There are some limitations to the present study. We report one post-exercise time point only, which limits our ability to identify potential differences in the time course of transcriptional regulation that may result from training or supplementation. This sampling point may also have been too early to detect possible differences in mRNA expression levels of the protein source provided. Another limitation of the study was that even though we are investigating the effect of a relative work load, because the young subjects were stronger and lifted approximately twice the volume of the old participants, it is not unreasonable to assume that the relative systemic stress (e.g., circulatory system) was higher in the young, and we therefore cannot exclude the possibility that this may have contributed to different responses in PBMC. Major strengths to the present study are the randomized controlled design, with participants receiving a standardized diet prior to, and on the test day, and the standardized exercise sessions that were performed under close supervision. The blood samples and muscle biopsies were collected simultaneously allowing comparison of the responses in the two tissues.
We report changes in mRNA expression levels of selected genes, in skeletal muscle and PBMCs, after two acute bouts of strength exercise, followed by the intake of different protein supplements, in young and old participants. There were both overlapping and unique responses in mRNA transcripts of skeletal muscle and PBMCs in response to high-load exercise, suggesting tissue-specific functions in response to acute exercise. Furthermore, we observed that there were some differences in mRNA response to exercise in young and old subjects in PBMCs, possibly affecting regenerative mechanisms. Finally, our results show that different dairy protein supplements did not differentially alter mRNA transcripts after exercise.
Chemokine (C-C motif) ligand
Interleukin 1 receptor antagonist
Isometric maximum voluntary contraction
Nuclear factor kappa-light-chain-enhancer of activated B cells
Nuclear receptor subfamily 4, group A, member 2
Peripheral blood mononuclear cells
Peroxisome proliferator-activated receptor gamma coactivator 1-alpha
Real-time quantitative polymerase chain reaction
TATA box-binding protein
TaqMan Low-Density array
Toll-like receptor 2
Tumor necrosis factor alpha
Maximal oxygen uptake
Whey protein concentrate
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We want to acknowledge all the participants volunteering to participate in these studies, and Torgeir Holen for sharing techniques and treasured experience about RNA isolation from skeletal muscle biopsies.
The work was supported by The Research Council of Norway (project number 225258/E40), Throne Holst Foundation for Nutrition Research (University of Oslo), The Norwegian School of Sports Sciences (NIH), and TINE SA. The University of Oslo, NIH, and TINE SA designed the study. The University of Oslo and NIH were responsible for data collection, analysis, interpretations of the data, and writing the manuscript.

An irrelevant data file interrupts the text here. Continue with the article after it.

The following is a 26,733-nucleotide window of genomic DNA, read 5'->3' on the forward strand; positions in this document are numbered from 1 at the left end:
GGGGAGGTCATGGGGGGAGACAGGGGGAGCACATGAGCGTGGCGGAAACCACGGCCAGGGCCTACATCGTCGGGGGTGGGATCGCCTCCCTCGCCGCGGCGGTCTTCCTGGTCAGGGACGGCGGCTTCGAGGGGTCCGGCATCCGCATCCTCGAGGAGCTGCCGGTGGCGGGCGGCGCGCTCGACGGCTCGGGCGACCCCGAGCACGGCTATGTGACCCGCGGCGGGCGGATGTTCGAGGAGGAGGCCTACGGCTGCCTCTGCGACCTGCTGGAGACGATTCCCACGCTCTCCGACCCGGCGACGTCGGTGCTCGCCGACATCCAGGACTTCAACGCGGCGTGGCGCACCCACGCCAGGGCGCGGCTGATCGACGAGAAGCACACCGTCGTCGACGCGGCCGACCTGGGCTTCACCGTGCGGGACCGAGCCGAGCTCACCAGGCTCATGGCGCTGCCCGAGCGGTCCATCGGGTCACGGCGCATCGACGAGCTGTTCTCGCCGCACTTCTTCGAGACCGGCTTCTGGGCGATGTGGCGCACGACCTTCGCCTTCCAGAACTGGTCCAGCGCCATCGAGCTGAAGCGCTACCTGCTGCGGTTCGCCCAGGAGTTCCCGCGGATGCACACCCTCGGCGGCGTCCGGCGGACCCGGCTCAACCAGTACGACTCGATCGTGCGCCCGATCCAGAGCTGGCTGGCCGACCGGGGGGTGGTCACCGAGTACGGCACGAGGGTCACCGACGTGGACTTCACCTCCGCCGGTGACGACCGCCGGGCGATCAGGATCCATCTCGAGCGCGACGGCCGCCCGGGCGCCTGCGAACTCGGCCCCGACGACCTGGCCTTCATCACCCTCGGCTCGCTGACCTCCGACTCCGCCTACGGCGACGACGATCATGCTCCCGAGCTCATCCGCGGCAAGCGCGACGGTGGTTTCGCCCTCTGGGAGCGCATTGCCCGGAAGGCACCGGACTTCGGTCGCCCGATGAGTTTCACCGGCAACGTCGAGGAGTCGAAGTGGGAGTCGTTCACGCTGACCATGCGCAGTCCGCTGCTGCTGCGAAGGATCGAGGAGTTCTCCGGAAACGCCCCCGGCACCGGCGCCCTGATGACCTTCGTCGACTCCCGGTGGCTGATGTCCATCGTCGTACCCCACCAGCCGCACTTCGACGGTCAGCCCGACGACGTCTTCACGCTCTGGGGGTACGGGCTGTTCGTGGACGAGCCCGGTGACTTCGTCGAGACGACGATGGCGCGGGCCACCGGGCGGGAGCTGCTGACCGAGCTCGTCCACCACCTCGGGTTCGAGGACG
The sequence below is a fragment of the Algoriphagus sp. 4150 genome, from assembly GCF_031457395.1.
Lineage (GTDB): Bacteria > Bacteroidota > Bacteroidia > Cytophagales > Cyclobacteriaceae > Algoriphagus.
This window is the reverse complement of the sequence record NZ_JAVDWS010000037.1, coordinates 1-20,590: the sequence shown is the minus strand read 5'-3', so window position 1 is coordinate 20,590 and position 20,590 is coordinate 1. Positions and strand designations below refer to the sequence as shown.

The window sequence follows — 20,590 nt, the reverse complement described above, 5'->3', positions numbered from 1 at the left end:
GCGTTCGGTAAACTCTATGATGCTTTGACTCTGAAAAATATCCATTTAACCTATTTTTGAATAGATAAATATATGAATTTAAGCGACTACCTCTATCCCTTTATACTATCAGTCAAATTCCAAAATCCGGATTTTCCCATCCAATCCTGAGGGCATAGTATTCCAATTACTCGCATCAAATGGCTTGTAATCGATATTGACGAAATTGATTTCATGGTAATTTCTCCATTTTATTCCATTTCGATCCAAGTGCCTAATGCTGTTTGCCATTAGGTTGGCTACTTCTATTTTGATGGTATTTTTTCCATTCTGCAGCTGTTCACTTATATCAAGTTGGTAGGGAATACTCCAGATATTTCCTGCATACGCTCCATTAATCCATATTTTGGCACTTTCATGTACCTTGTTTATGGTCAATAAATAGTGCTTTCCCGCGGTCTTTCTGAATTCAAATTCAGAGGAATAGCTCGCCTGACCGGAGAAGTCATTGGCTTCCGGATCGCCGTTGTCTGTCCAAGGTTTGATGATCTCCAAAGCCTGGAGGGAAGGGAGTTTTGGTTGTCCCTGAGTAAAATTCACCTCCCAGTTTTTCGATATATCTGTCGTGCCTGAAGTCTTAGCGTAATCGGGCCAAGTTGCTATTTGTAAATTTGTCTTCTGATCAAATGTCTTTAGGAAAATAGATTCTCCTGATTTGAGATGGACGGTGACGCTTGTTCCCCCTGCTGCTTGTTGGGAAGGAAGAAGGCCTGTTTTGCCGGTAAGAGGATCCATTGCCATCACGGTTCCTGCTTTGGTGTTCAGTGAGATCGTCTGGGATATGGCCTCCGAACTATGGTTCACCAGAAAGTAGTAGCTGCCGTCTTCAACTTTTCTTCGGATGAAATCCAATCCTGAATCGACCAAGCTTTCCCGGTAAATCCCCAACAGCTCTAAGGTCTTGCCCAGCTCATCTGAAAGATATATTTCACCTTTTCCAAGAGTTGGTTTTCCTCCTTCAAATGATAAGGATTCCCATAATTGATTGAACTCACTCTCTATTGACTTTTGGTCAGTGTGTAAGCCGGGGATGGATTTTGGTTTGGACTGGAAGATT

Availability of data and materials
The data sets used and analyzed during the current study are available from the corresponding author on reasonable request.
TR, HH, ASB, SMU, and KBH were responsible for the conception or design of the study. All authors participated in the acquisition, analysis, or interpretation of the work, and all authors contributed to drafting or critically revising the manuscript. All authors have read and approved the final manuscript.
The test products were provided by TINE SA, Oslo, Norway, where G.O.G. and A.S.B. are employed researchers, G.O.G. as an industrial PhD student. They have no financial interest to declare. I.O., T.R., H.H., J.J.C., K.E. C.A.D., K.B.H., and S.M.U. report no conflict of interest.
K.B.H. has received research grant from TINE SA, Mills DA, Olympic Seafood, Amgen, Sanofi, and Pronova. S.M.U. has received research grant from TINE SA, Mills DA, and Olympic Seafood. T.R. has received grants from TINE SA. KE is supported by the Deutsche Forschungsgemeinschaft (German Research Foundation; EC 440/2-1).
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Ethics approval and consent to participate
Both studies were approved by the National Committee for Research Ethics, Oslo, Norway (2014/834), and performed according to the Declaration of Helsinki (last amended 2008).
mRNA transcripts analyzed in both studies. Overview of mRNA transcripts analyzed in the present study. (DOCX 23 kb)
mRNA expression levels in skeletal muscle and PBMCs of young and older subjects. Baseline and after exercise (post exercise) values, expressed as 2−ΔCt.. (DOCX 40 kb)
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Gjevestad, G.O., Hamarsland, H., Raastad, T. et al. Gene expression is differentially regulated in skeletal muscle and circulating immune cells in response to an acute bout of high-load strength exercise. Genes Nutr 12, 8 (2017). https://doi.org/10.1186/s12263-017-0556-4
- Peripheral blood mononuclear cells
- Skeletal muscle
- Resistance exercise
- Muscle regeneration